It’s incredibly easy to look back on failed relationships and pinpoint everything that our past lovers did wrong. The lies, the cheating, the neglect—our lists could go on and on.
A bit more challenging is finding it within ourselves to swallow our pride and realize that we cannot cast all the blame on the other person. As much as our egos fight to tell us we are in the right, we must remember that we are not perfect beings either.
I firmly believe that every past relationship of mine did not work out simply because it wasn’t in the stars. I know that I have not lost “the one,” and neither have any of my past loves. There was always something not completely right—our pieces didn’t fit together without some force.
Looking back on these relationships with humble eyes, I can now see how some of my actions may have brought these relationships to a quicker demise.
Oh, this one is a killer for me. I have always had high expectations when it comes to men and relationships. I don’t know if this is a result of my parents having a beautiful and long-lasting relationship, or from the plethora of romantic comedies I watched in my teenage years. But, I have always had expectations wired into my brain of how I felt I should be treated in a relationship.
The Lesson: I am not saying that anyone should ever settle in a relationship. I realize now that all people show their love differently. Some people may express their love in the storybook manner, while others may show their love in simpler ways—by replacing the toilet paper when they finish it, or leaving the last chip in the basket for you at the Mexican restaurant. Everyone is going to express love differently, so my holding any sort of expectation as to how they should is setting us both up for disappointment.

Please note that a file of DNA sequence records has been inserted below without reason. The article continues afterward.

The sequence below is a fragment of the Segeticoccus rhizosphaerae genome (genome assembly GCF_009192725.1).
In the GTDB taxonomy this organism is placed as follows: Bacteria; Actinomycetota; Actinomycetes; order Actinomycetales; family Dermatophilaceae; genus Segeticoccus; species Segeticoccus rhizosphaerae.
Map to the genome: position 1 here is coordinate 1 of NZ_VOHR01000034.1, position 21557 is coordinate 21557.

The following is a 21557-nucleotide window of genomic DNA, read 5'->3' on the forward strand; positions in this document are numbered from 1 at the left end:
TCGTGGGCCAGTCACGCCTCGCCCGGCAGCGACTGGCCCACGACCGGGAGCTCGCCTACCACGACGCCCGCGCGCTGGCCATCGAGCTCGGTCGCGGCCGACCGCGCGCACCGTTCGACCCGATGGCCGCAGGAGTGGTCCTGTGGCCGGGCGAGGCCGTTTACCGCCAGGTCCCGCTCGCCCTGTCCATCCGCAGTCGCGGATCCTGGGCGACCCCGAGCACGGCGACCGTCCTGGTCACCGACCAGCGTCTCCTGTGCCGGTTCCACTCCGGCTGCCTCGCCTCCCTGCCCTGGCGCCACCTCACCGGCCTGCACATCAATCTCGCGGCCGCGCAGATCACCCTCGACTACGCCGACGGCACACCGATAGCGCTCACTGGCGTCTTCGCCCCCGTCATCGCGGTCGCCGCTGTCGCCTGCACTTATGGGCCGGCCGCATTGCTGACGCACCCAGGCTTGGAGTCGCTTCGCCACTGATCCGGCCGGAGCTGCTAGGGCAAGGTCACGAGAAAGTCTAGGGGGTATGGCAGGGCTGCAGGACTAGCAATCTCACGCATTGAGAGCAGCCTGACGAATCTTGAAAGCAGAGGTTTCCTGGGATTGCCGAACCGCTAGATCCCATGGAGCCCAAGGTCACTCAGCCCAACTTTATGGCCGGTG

2) The Grass is Greener Complex.
Damn this one. When I am going through a rough patch with a lover it always seems as if everyone else’s relationship is perfect. I inevitably begin playing the comparison game in my head. I compare my relationship to my best friends’ or my parents’ relationships. I compare my relationship to the happy couple we are sitting near at dinner. I just compare. And dammit, it’s not fair, because they are all their own, just as my lover and I are our own.
The Lesson: Some couples somehow seem to constantly get along and adore one another, while others show their love through caring enough to engage in argument. Every single couple has a different dynamic than the next. And to be fair, I can probably be a little more difficult and hard-headed than some of the women in those adorable relationships.
3) Time is Love?
I have a tendency that can drive some men crazy; I can become too tied up in personal hobbies. However, I have found myself on both sides of the spectrum in this regard. I have been the woman whose entire life revolves around a man, and I have been the woman whose partner constantly feels neglected. I have always had trouble finding the happy medium between personal and relationship time.
The Lesson: For me to be happy, it is critical that I leave some time to myself to do the things that I love to do, but I have to remember to make time for the man in my life as well. Otherwise, he will forget that he is just as important to me as my passions, hobbies and friends.
4) Dragging Out Old Baggage.
Sh*t, this one. I forgive, but never forget. I have gotten myself burned too many times, so I have become overly cautious, not allowing myself to forget things, because I have learned that patterns tend to repeat themselves. But, in the heat of the moment, I have a bad tendency to reopen old wounds in the face of new pain. This only causes the situation to snowball into a multi-subject, multi-situational fight with no end. Leaving us both hurt and angry.
The Lesson: Bringing up old wounds serves no purpose; it only drives communication, and the relationship, into the ground.
It is always easy to see our exes’ downfalls, but stepping back and looking at our own is a little more cringeworthy and painful. By doing so, however, we are only bettering ourselves and our relationship capabilities for that future soulmate we are patiently awaiting.
Author: Emily Cutshaw
Editor: Toby Israel